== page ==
A former Fergus student shares his love of music through online learning


FERGUS — Taking on the role of teacher rather than student, St. Joseph’s Catholic School alumnus Alex Shellington recently revisited his alma mater to share his knowledge and passion for music.

On Jan. 13, Shellington, along with St. Joseph’s principal Todd Goodwin and his current music teacher, Jennifer Dunnett, joined his mother’s Grade 6 class, Pam Pegelo, to teach a lesson in music.

Having already completed grade 10 instrumental music, Shellington was enrolled in grade 10 guitar and grade 11 instrumentation this term with Dunnett, a high school teacher at St. James Catholic School in Guelph.

At the start of the semester, Dunnett spoke with Shellington and Pegelo about trying to switch classes to challenge the former Fergus student, which involved taking on a leadership role.

Pegelo, who teaches French and music at St. Joseph, had been trying to come up with ideas for what she could do with students online, and she recalled Dunnett saying Shellington needed a challenge. additional.

“I was like, ‘Oh, wouldn’t it be cool if he could go back to his alma mater…and teach some of his younger peers?'” Pegelo said.

She then pitched Shellington the idea of ​​leading an online session with her 6th grade music class and teaching them some things with guitar and piano that they hadn’t worked on yet.

From there, Shellington went through lessons on different chords, harmonic melodies, and introduced new vocabulary to the class.

Although he taught some classes to his peers before stepping past the 6th grade class, Shellington said teaching online was different and a bit more challenging.

“Teaching young children and teaching basic music skills was quite interesting,” he said.

“I tried to teach it in a fun way and ended up having a lot of fun and I think they got something out of it too.”

He said getting the students to understand some of the concepts and the audience was difficult.

“We did activities like listening and some of them didn’t know the difference between different sounds as well as I or my peers did,” he explained.

“It made it a little more difficult, but they ended up developing their ear a lot, it seemed, right at the end of the course.

Shellington, who began learning music at the age of seven with the piano, is versed in trombone, bagpipes, bass drum and guitar, which he has been playing for about two years.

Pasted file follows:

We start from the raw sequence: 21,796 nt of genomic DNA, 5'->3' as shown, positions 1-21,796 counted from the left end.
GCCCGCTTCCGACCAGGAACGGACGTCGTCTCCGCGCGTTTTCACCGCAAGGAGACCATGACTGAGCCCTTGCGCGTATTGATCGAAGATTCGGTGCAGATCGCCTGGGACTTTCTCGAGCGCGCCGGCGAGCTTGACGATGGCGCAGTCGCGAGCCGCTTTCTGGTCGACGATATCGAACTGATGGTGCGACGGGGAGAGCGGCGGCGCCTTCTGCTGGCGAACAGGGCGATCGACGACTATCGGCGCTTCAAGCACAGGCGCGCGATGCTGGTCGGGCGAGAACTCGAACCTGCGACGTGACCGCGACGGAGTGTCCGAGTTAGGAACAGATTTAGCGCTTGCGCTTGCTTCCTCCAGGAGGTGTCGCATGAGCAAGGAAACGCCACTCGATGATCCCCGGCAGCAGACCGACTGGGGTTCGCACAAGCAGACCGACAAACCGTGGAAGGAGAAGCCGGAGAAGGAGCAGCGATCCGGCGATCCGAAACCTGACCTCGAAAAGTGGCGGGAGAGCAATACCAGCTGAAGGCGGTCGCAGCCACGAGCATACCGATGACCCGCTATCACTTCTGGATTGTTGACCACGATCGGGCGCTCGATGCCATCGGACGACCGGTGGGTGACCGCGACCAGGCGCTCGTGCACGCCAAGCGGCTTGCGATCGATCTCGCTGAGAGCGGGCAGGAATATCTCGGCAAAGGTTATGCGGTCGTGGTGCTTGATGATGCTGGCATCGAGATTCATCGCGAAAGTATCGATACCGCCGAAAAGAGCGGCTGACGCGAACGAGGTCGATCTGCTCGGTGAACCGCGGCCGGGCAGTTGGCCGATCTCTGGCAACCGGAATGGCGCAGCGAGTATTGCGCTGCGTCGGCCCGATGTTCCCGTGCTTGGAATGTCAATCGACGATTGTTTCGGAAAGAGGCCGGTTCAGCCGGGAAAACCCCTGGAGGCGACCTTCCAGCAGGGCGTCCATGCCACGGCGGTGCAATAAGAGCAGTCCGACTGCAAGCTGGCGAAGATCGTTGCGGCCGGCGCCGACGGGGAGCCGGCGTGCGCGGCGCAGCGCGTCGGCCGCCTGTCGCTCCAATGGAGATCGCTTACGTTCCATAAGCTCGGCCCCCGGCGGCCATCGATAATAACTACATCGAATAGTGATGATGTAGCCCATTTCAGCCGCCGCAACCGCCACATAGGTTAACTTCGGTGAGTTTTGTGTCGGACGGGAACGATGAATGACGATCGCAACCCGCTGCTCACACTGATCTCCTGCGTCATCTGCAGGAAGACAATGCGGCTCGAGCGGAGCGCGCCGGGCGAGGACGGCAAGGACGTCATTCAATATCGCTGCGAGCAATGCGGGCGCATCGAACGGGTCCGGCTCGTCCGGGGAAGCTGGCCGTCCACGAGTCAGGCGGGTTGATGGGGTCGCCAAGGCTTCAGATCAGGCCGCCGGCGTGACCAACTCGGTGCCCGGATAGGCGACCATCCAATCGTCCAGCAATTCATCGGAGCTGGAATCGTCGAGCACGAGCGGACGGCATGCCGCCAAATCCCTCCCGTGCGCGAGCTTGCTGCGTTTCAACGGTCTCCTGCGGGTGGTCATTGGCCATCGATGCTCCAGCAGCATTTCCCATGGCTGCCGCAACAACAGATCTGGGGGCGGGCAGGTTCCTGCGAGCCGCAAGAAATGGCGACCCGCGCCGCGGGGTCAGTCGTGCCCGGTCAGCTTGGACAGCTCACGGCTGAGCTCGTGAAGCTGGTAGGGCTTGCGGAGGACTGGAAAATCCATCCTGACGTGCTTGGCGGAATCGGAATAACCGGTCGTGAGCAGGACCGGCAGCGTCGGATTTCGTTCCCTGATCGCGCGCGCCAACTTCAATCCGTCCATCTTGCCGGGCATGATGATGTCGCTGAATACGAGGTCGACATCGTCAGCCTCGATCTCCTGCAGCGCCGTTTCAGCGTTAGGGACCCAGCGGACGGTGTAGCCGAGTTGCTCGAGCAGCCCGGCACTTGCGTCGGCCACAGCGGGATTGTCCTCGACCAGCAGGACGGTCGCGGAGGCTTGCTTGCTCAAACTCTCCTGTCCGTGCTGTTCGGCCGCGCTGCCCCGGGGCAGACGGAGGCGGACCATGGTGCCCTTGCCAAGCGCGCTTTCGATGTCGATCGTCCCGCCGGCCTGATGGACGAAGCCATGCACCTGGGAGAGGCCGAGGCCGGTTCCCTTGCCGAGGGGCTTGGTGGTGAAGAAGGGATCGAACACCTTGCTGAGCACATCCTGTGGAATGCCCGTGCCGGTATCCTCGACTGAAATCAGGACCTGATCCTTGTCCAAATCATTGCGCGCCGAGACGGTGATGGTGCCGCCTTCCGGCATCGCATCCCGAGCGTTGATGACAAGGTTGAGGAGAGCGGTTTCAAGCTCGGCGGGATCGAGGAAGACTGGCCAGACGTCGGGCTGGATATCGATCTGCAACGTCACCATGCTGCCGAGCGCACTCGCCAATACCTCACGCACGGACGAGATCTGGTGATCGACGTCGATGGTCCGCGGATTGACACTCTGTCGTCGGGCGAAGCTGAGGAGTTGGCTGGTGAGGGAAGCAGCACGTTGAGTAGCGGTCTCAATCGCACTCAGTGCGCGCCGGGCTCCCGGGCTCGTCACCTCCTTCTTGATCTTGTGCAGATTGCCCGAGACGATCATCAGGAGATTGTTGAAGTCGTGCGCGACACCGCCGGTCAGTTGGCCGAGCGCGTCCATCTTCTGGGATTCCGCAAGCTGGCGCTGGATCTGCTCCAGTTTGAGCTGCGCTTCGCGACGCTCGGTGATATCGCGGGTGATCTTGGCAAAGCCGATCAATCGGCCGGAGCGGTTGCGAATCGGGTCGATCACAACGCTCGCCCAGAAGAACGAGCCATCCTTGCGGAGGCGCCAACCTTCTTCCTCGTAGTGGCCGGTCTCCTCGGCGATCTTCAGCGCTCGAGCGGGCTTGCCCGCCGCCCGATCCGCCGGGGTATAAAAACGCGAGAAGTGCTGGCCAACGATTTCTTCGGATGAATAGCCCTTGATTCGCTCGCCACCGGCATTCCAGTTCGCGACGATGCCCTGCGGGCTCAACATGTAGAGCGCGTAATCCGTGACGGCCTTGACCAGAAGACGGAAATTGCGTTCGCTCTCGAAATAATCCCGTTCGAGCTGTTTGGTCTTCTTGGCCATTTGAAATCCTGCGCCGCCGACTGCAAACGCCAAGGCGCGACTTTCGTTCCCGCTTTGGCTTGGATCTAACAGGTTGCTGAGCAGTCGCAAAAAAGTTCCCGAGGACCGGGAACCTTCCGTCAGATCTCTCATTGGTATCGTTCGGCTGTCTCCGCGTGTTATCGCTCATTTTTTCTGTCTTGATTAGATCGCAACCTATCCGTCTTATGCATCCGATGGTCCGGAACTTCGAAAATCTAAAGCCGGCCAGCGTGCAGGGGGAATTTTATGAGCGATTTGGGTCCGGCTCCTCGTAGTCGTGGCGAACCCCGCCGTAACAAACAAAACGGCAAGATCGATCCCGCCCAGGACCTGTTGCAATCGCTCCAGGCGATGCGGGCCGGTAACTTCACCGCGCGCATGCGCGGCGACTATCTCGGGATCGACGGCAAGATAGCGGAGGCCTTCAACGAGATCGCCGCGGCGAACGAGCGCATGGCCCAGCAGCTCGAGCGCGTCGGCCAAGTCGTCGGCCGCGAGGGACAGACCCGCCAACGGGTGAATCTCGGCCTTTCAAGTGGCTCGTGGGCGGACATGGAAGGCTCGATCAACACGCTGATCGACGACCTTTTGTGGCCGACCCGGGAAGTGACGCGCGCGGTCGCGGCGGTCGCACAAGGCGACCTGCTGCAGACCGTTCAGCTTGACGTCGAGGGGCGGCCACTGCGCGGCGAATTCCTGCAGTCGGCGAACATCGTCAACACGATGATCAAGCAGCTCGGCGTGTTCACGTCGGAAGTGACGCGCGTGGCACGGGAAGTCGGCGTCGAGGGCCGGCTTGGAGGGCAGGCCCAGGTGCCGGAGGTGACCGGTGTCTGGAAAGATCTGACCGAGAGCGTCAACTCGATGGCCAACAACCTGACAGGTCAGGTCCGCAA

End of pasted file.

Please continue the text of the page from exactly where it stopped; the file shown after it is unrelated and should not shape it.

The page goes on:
“He explained and demonstrated with all these different terms and concepts with the piano and his electric guitar,” Pegelo explained.

“And then at the end he was also making a few requests to play some of the music that he likes to play with his electric guitar because he’s a huge music fan himself and has a wide variety of music that he likes to play. he loves, so he shared some of his talents too.

Pegelo said she even received feedback from parents about how students appreciated Shellington coming to teach.

“I was really inspired,” Goodwin added. “We want to paint a bit of a bright picture here and in the midst of the disaster and the gloom, we want to paint a bit of light.

“To see him take that extra leap at such a young age really.”

“It’s been nice to see his progression as he went from that first lesson, where he wasn’t quite sure what to do, to…how proficient he was in front of the 6th graders,” Dunnett told About Shellington. progress.

Goodwin, who also attended the lesson, said he found the students very engaged, acknowledging it was something different for them, with many having missed some of the fun aspects of school they didn’t. could not commit due to the pandemic

“A lot of our kids love the arts, and that’s something that, even though it’s in the school curriculum, doesn’t spend as much time on it,” he explained.

“So it gives them the opportunity to have fun with a hands-on learning activity.

“Especially when they’re sitting at home, and especially during COVID, just a break from routine is really engaging for them.”

Dunnett described the exercise as “reverse learning”.

“It’s a question of whether he comes out of that ‘I’m now a student, but I’m still a student and I’m trying to think…this is the concept I want them to understand and grasp or the skill, how do I get them to be in that skill and really break it down,” she explained.

She noted that she had already led exercises like this several times with different students who needed something else.

“It’s about individualizing their education to enable them to excel, while challenging them to learn new skills,” Dunnett said.

“Once in a while you meet a certain student that he will work with and allow him to really show what he knows – but to develop what he knows in a new way,” she added.

“It adds a new flavor to work on their own learning.”

“It’s awesome,” Shellington said of his experience as a teacher.

“I feel like I’m doing something with [music] other than just practicing in my room all the time – I feel like I’m contributing in some way.


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